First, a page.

Peru Domestic Politics
Peru History & State
Independence Day: July 28, 1821
Head of state: Francisco Sagasti Hochhausler (from November 17, 2020)
Head of government: Violeta Bermúdez Valdivia (since November 18, 2020)
Political system: Multi-party system
Democracy Status Index (BTI): Rank 29 (out of 129) 2018
Corruption Index (CPI): Rank 105 (of 180) (2018)
The Peruvian elite, made up of the large landowners in the highlands and the coast, ruled the country as an oligarchy for centuries, and it was not until the agrarian reform of 1969 that their source of power was removed. In the years that followed, new power groups were added that concentrated on industrial and financial activities, were largely of European descent and lived on the protectionism of the state. Fujimori’s entry into politics and the consistent implementation of a neoliberal economic policy on South American soil led to a restructuring of the power bloc. The outstanding positive development of mining has resulted in the formation of:
– purely foreign economic groups such as Southern Copper Corporation SCC (Mexico), Doe Run (USA), Teck Cominco (USA), BHP Billiton (Australia) and Glencore (Switzerland)
– mixed groups, with Peruvian participation such as Minera Yanacocha (Newmont Mining Corporation 51.35 % USA, Cía. De Minas Buenaventura 43.65% Peru and International Finance Corporation IFC 5%), Cerro Verde (FCX 53.56%, SMM Cerro Verde Netherlands BV 21%, Buenaventura Group 19.58% Peru), Primax (Romero Group)
– pure Peruvian groups, like Volcan, Minsur (part of the Breca group, Brescia family), Buenaventura, El Brocal and Milpo (owner of Atococha and part of the Brazilian company Votoramtin SA since 2010).
Concentration processes can be observed in export-oriented agriculture, but these are by no means as significant and influential as those groups oriented towards mining. These few economic groups exert a strong influence on the economy and politics.
The last four presidents of Peru and the Odebrecht affair
According to ehealthfacts, corruption in Peru begins with the conquest of the Inca Empire by Spain in the 16th century, continues with the consolidation of Spanish rule in the viceroyalty and continues with the emergence of the republic to this day. State employees and politicians in particular are prone to corruption. Especially since the country’s redemocratization – towards the end of the 1970’s – high-ranking politicians have come under suspicion or have been accused of corruption.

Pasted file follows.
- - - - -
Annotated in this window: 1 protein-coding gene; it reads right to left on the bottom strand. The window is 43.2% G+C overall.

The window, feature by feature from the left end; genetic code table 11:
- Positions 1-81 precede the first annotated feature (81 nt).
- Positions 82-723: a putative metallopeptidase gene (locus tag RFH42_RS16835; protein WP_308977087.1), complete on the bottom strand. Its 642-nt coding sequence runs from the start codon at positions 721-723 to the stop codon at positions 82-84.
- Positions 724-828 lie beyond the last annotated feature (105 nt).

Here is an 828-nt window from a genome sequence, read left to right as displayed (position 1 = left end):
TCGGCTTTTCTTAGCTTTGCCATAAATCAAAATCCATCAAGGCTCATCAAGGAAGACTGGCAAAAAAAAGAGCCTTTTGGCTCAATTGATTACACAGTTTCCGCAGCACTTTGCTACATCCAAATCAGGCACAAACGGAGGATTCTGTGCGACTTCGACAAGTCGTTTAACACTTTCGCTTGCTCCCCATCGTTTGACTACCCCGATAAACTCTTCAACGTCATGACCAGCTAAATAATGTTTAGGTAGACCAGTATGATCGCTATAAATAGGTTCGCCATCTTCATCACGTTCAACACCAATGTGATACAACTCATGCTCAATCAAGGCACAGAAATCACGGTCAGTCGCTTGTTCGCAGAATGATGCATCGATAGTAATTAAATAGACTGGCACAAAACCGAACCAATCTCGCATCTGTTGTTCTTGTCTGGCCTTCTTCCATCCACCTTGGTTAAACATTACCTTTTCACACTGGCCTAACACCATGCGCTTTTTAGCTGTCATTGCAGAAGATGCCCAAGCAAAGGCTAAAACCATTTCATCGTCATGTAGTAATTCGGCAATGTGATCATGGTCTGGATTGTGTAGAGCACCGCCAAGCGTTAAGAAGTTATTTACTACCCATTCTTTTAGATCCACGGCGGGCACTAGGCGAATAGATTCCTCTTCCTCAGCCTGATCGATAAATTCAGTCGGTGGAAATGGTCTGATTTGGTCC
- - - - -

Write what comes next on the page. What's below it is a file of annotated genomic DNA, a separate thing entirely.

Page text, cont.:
In recent history, the exposure of the corruption scandal of the Brazilian construction company empire Odebrecht, to announce the involvement of politicians from various South American countries in corruption scandals – known as Lava Jato – led, including ex-presidents of Peru. Ollanta Humala is in prison, Alejandro Toledo is being prosecuted by the judiciary and the ex-mayor of Limas Susana Villarán and the leader of the strong opposition party People’s Force and presidential candidate Keiko Fujimori are under investigation. For example, it became known that for the Odebrecht company it was a common practice to fund election campaigns for politicians who had a good chance of success. This is what the former CEO of the Brazilian group Marcelo Odebrecht testified when he was recently interrogated by Peruvian investigators in the prison in Curitiba (Brazil).
Spectacular are two events in December 2017: the one who arranged Judge Richard Concepcion Carhuancho preventive detention of the tips of five Peruvian Baunternehmern, which have worked with the construction company Odebrecht and became the other trespassing committed by public prosecutors and police against two bars of the opposition party People’s Force. The latter was justified by the fact that Volks-Kraft had made false statements about the financing of its election campaigns. Two different accounts would have been kept and therefore important pieces of evidence should have been saved. These measures represent an extraordinary approach by the Peruvian judiciary. Overall, the corruption scandal involves major projects such as the inter-oceanic road (from the Pacific to the Atlantic), the Lima subway and natural gas production.
On 27./28. February 2018, the former representative of Odebrecht in Peru and key witness (“colaborador eficaz”) Jorge Barata, testified before Peruvian investigators. Among other things, he confirmed that all parties (including the PPK party) and the CONFIEP business association had received election funding from Obebrecht’s black box office.
On March 23, two searches of the residence of ex-President Perus Kuczynski were carried out by the public prosecutor’s office to uncover evidence. Furthermore, an 18-month travel ban is required against Kuczynski as a precautionary measure.
A bomb burst on Saturday, July 7th. The investigative group of IDL reporters released audio recordings of testimony from senior officials in the judiciary about influencing judge appointments and dealing with penalties. The audios that sparked the judicial crisis were recorded by the police with the approval of a judge as part of a fiscal organized crime investigation launched in the country’s largest port, Callao, in December, and then leaked to IDL reporters.